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Alarm Monitoring Connections – What Communication Type is Best?


Each day, more and more homeowners are opting to drop their traditional telephone lines for newer, more robust services such as Internet-based or cellular home alarm systems. However, if you already own a home alarm system or are thinking about purchasing a new home security system, an important question to ask is “do these newer communication technologies work with home alarm security systems?”

Fortunately, thanks to recent technological advances, many of today’s home alarm systems are designed to work with several different types of communication services. Each technology has trade-offs so before you pull the plug on your current phone system, let’s explore each alarm monitoring communication type a little deeper by looking at the pros and cons.

Traditional Phone Lines

landline home alarm system IndianapolisThis technology uses a copper line to send the communication signals to the alarm monitoring company. This line is typically shared by both the household and the alarm system. In the event of an alarm, the security system “seizes” the line in order to send signals to the alarm monitoring company.

  • Very reliable form of alarm monitoring communication
  • Can operate during power outages via power from the phone company
  • Depends on dial up so the connection speed is slower than other communication types
  • Data transmission is limited so newer remote and interactive services are unavailable
  • Phone lines can be cut by a savvy burglar thus preventing alarm signals from reaching the alarm monitoring company

VOIP (Voice Over Internet Protocol)

voip home alarm system IndianapolisVOIP is a communication service that takes analog audio signals and turns them into digital data that can be transmitted over the Internet.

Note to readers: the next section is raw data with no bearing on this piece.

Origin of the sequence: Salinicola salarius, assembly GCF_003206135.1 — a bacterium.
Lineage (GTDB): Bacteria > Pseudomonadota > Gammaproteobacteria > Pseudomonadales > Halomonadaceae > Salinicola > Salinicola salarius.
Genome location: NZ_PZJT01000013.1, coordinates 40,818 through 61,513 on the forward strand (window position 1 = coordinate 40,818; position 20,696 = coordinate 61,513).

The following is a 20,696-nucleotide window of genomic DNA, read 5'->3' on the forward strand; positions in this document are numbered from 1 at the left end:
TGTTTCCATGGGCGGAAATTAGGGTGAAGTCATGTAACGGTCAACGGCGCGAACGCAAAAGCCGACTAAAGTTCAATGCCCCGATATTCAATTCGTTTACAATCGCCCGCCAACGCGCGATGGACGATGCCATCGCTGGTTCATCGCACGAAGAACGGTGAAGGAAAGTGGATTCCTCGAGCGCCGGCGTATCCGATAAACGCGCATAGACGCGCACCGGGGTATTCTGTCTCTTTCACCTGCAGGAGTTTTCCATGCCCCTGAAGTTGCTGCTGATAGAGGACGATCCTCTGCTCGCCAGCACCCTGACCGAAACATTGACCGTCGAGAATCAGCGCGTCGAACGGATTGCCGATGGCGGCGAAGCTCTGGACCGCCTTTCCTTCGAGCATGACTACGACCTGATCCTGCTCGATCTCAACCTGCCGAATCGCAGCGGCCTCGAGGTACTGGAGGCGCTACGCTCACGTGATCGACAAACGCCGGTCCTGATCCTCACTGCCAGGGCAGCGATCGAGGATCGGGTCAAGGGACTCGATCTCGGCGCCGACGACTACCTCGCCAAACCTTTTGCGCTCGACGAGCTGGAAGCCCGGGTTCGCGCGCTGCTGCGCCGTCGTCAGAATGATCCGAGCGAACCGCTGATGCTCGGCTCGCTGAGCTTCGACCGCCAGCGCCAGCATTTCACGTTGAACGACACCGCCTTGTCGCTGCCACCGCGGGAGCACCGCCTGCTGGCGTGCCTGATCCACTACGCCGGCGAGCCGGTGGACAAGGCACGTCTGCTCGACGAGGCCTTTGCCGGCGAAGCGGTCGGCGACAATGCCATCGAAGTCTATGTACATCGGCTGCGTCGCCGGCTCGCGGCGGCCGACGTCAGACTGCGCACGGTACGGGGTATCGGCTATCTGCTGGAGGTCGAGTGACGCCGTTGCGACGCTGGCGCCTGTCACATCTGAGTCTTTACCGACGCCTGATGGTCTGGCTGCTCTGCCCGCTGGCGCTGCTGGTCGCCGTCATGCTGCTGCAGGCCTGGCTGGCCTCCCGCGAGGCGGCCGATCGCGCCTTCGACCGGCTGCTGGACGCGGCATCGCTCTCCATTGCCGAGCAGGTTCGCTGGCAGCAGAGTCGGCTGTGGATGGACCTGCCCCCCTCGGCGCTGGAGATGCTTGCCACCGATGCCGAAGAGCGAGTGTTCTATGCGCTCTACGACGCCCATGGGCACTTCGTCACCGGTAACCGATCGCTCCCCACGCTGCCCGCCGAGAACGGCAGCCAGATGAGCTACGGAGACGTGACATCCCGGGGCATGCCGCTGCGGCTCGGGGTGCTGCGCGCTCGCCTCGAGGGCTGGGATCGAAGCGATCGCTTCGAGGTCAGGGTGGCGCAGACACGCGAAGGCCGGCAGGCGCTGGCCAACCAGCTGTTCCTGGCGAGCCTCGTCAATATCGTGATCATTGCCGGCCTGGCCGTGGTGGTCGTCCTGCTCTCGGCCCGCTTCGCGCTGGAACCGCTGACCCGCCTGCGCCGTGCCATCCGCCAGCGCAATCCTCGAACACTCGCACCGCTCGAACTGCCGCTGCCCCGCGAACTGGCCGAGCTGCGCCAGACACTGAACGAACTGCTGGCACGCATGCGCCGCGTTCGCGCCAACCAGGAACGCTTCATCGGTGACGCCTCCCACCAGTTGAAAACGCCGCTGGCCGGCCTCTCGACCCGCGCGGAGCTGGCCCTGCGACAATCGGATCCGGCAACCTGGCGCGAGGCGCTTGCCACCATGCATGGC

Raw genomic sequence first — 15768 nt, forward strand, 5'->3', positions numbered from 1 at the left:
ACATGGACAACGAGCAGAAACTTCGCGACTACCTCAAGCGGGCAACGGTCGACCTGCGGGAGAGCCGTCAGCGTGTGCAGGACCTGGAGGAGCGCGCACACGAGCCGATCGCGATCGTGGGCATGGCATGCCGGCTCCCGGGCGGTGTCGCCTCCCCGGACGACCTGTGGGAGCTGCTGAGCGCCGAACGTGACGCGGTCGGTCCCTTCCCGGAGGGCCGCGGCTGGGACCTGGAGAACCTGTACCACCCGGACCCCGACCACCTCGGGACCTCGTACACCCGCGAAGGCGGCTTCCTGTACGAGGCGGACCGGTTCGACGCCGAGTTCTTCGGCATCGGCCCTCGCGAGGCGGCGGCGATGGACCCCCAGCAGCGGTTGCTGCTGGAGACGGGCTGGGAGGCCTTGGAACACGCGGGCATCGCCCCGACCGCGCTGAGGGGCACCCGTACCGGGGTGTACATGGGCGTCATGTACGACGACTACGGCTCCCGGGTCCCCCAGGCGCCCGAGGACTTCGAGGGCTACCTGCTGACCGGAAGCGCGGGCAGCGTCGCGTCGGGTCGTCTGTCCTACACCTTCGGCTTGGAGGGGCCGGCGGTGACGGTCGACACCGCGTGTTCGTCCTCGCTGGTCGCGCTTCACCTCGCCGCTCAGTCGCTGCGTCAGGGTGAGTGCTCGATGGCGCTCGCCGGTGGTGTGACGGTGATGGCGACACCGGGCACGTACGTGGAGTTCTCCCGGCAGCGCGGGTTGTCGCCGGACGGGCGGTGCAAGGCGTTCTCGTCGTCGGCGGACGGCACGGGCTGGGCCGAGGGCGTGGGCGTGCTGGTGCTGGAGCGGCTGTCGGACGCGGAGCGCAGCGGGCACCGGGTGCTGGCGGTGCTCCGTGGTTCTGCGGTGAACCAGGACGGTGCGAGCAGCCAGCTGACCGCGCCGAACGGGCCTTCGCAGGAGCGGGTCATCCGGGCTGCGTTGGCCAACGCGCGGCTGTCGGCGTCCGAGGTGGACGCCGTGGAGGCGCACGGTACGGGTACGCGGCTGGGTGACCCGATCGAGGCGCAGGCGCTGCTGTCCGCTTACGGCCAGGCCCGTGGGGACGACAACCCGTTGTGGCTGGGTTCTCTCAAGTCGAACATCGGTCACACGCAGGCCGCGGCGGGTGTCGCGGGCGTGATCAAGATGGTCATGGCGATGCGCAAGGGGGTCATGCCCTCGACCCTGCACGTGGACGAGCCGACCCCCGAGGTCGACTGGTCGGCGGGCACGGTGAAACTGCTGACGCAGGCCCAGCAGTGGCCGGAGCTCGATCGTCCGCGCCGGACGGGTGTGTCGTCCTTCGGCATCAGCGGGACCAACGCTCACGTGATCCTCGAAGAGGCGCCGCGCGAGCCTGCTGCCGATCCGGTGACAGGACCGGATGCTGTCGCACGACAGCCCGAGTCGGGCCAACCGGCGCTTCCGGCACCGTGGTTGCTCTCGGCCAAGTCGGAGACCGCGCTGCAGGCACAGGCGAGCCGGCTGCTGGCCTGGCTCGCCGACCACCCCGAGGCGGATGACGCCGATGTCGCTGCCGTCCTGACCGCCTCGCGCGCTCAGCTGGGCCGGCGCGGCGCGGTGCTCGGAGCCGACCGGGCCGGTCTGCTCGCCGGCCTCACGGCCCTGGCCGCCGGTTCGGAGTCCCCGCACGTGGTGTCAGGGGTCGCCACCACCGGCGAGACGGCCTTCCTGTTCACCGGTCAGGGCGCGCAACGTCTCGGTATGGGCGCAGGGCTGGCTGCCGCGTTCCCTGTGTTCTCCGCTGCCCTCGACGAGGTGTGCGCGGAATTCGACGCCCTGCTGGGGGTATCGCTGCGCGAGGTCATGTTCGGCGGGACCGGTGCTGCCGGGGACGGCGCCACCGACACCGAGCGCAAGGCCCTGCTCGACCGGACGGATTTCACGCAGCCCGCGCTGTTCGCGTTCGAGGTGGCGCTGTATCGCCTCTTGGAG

• Most traditional home alarm systems can connect to a VOIP phone system without upgrading any of the system’s hardware
  • VOIP is often more affordable and feature-rich than other phone services
  • VOIP providers use voice compression to reduce the amount of bandwidth needed to transport voice traffic, which can potentially distort the signal coming from the home’s alarm system
  • Power to the VOIP line is dependent upon power at home
  • Depending on your provider, you may lose alarm transmission capability if there is an Internet service or power outage


cellular home alarm system IndianapolisA cellular home alarm system uses wireless digital transmission, similar to a cell phone, to transmit alarm signals to the alarm monitoring station.

  • In comparison to other phone services, Cellular/GSM signals can carry more data at greater speeds
  • Since the connection is wireless and resides in the home, Cellular/GSM monitoring is generally tamperproof from unwanted intruders
  • Most remote and interactive services have been designed to work with Cellular/GSM technologies
  • Cellular/GSM devices require power to operate so during a power outage the alarm relies on battery back-up for operation – generally 4-6 hours
  • Cellular/GSM monitoring is generally more expensive than landline/VOIP monitoring
  • Requires additional hardware in order to transmit signals


internet home alarm system IndianapolisThis communication type offers many interactive features for alarm users by connecting your home security system to the alarm monitoring station via DSL, cable or WIFI Internet Connections.

  • Internet services allow for remote and interactive services
  • In comparison to other communication forms, Internet signals can carry more data at greater speeds
  • It’s just as easy to cut an Internet cable as a phone line and are often located in the same place on the exterior of the home
  • If your home loses power, your internet service will be unable to communicate with the alarm monitoring station
  • Oftentimes, many modems and routers need to be reset after a service outage or power loss, which can further delay alarm signal transmission
  • Alarm systems monitored via Internet require specific hardware to enable the connection, so an upgraded panel could be necessary
  • Many Internet providers use “throttling” during peak hours to allow for adequate usage Requires additional hardware in order to transmit signals